Finally we have collision detection. If we are currently on the platform we are testing for whether the bear has gone off the edge of the platform. If we are in the air we are testing for if the bear has hit anything. We test if the bottom edge of the bear bounding box has hit the water or the top of a platform and we test if the right hand edge of the bounding box has hit the side of a platform. Only in the case where the bear hits the top of the platform does the game continue. The velocity of the bear in the direction of the surface of the platform is set as the new velocity with the normal component discarded.

This translates to quite a number of rules and equations but put them all together and you get this demo. The platforms are the red objects, the bear is the yellow object. The arrow keys control the acceleration/deceleration and the space bar makes the bear jump. It’s not the finished article by any means but it gives a framework to start from.

Next time I’ll be looking at producing the graphics for the game especially the animation of the bear.

Remembrance and thanks

Today, I went to a memorial service at the magnificent Lancing College chapel ( the right hand building in the photo at the top of this post). It was mostly a service to remember those who died in the Shoreham airshow crash and to recognise the efforts of the emergency services.

It was a bitterly cold day, getting to Lancing I walked over the Old Shoreham bridge. This bridge, once covered in flowers, was now covered in brightly coloured ribbons. To me it was rather chilling to see hundreds of ribbons waving in the breeze. It did remind me of loss. The personal tributes, flowers, mementos and messages had all disappeared, everything was stripped back to these plain unattributable ribbons. It reminded me of the simple grave markers and the bright poppies we use to commemorate those who’ve died in war.

The mood of the service itself was sombre interjected with brief bursts of positivity. Silence was the most powerful aspect of it. A minute silence was held at 1:22pm to mark 3 months since the accident. It was the quietest minute of silence I’ve ever experienced amongst so many people, there were no coughs, no crying children, no rustling of paper, nothing. The thick walls of the chapel and the huge space made the silence feel particularly ominous. It was like being the only person in the building.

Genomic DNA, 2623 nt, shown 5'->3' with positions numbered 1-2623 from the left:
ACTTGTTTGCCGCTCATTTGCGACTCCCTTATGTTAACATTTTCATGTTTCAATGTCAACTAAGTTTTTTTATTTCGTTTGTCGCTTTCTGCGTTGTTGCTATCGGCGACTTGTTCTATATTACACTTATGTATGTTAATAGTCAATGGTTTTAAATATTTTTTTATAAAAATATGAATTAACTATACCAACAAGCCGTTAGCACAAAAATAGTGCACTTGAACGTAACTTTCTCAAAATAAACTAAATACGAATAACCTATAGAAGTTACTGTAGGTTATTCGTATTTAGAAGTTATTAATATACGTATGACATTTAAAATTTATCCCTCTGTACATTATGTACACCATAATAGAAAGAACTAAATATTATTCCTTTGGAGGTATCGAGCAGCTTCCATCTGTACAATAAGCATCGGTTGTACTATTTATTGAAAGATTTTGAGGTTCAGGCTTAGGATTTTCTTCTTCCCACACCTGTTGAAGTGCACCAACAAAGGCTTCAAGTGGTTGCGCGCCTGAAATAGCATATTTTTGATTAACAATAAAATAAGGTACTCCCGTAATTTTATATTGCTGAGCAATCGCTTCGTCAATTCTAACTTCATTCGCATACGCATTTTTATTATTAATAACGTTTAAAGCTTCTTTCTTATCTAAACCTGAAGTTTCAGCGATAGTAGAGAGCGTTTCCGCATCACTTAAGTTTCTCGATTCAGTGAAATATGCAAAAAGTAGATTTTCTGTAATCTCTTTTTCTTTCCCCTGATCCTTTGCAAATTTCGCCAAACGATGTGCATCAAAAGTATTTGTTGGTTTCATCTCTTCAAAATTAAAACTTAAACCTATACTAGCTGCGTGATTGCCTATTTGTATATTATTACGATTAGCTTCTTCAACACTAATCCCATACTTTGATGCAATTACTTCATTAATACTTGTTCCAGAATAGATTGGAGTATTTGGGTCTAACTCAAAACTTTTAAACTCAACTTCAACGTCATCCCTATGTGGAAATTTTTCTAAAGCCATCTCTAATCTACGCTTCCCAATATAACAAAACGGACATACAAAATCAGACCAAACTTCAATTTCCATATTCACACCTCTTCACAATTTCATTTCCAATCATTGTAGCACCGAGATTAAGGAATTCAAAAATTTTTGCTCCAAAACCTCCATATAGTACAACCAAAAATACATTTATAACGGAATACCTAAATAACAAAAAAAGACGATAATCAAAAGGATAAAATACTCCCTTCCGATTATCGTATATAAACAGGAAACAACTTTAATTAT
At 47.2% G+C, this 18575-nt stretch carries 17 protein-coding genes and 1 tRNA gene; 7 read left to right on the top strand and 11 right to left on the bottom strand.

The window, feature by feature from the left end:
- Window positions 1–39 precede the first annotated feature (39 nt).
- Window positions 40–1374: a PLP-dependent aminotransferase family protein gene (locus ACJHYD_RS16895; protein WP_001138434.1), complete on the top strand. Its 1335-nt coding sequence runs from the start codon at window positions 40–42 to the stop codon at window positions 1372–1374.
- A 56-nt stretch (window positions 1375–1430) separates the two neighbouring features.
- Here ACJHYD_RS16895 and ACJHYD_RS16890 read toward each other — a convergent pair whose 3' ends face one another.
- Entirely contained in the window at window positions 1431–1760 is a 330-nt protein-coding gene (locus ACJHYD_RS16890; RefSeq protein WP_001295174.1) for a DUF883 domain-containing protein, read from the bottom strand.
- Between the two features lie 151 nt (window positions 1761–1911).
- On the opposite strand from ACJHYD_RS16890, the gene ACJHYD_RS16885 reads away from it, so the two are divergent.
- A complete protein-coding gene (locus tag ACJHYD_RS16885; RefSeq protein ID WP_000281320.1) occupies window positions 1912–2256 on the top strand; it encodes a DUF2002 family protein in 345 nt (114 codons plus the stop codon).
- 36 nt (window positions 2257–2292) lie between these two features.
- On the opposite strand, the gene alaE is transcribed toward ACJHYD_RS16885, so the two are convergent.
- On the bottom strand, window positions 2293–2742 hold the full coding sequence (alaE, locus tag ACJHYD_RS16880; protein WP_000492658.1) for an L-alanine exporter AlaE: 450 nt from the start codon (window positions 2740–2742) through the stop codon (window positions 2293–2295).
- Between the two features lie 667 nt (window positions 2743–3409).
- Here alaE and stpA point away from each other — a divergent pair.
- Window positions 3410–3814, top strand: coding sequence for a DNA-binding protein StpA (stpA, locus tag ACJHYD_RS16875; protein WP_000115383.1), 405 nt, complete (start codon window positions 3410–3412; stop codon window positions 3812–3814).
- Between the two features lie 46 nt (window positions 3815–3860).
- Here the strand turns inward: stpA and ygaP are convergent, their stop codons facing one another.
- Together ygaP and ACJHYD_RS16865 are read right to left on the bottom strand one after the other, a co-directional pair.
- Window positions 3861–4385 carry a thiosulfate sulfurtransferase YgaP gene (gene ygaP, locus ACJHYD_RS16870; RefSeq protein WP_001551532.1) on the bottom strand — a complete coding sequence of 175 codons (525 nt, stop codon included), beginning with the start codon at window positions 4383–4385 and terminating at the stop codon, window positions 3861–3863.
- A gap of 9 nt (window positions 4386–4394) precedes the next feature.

There were many more moments of silence only filled by the deep and powerful sounds of the organ. It was clear that everyone was lost in their own thoughts and memories. There was a definite sense of sadness and loss.

For me it was a slightly surreal experience. I didn’t know anything much about the victims being remembered. The service wasn’t a personal one, there were readings by some of the families and friends but there was no indication of who they were or why they had chosen their readings. They probably had a lot of meaning for those who knew the person they were remembering but I struggled to relate.

For me the event was an opportunity to say thank you. After the service I was able to speak to members of the Red Cross who had been at the event. It was nice to see a few familiar faces, people who had helped me that day. I was able to show them that I had recovered thanks in part to their efforts. They joked that it was nice to see me wearing clothes as opposed to being wrapped in a foil blanket!

I also had a chance to speak to members of the ambulance service and police force to thank them for their efforts. For the emergency services, they were just doing their job but I think it’s very important to show gratitude and show them how much their job really means to real people.

A letter to Andy Hill

I’ve been invited to the Shoreham Airshow Memorial Service tomorrow. I don’t think the pilot in that incident, Andy Hill, will be there but I’ve been thinking about what I’d say to him if he were.

In many ways Andy Hill is much luckier than me. Nobody thought any pilot would be able to survive such a horrific crash. I was quite surprised when I heard the news that the pilot had been taken to hospital. I was even more surprised when it was announced that he had been discharged from hospital only a week after I had been discharged.